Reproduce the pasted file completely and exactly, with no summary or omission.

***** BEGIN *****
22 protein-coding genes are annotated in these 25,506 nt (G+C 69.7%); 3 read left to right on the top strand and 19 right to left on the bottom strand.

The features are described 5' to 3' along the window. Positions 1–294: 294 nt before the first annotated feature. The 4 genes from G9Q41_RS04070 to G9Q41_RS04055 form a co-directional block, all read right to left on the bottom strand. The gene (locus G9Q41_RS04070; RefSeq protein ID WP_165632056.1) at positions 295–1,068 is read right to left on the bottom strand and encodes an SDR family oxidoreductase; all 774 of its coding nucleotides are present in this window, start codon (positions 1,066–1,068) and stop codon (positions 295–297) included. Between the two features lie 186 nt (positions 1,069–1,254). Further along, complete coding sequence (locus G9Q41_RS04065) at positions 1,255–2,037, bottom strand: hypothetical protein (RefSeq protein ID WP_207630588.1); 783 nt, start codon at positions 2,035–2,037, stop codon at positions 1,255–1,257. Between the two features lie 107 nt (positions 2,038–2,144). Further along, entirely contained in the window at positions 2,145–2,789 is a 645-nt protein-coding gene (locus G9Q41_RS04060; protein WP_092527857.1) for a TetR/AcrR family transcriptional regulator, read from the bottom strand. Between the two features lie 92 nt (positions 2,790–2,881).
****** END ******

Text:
22 protein-coding genes are annotated in these 25,506 nt (G+C 69.7%); 3 read left to right on the top strand and 19 right to left on the bottom strand.

The features are described 5' to 3' along the window. Positions 1–294: 294 nt before the first annotated feature. The 4 genes from G9Q41_RS04070 to G9Q41_RS04055 form a co-directional block, all read right to left on the bottom strand. The gene (locus G9Q41_RS04070; RefSeq protein ID WP_165632056.1) at positions 295–1,068 is read right to left on the bottom strand and encodes an SDR family oxidoreductase; all 774 of its coding nucleotides are present in this window, start codon (positions 1,066–1,068) and stop codon (positions 295–297) included. Between the two features lie 186 nt (positions 1,069–1,254). Further along, complete coding sequence (locus G9Q41_RS04065) at positions 1,255–2,037, bottom strand: hypothetical protein (RefSeq protein ID WP_207630588.1); 783 nt, start codon at positions 2,035–2,037, stop codon at positions 1,255–1,257. Between the two features lie 107 nt (positions 2,038–2,144). Further along, entirely contained in the window at positions 2,145–2,789 is a 645-nt protein-coding gene (locus G9Q41_RS04060; protein WP_092527857.1) for a TetR/AcrR family transcriptional regulator, read from the bottom strand. Between the two features lie 92 nt (positions 2,790–2,881).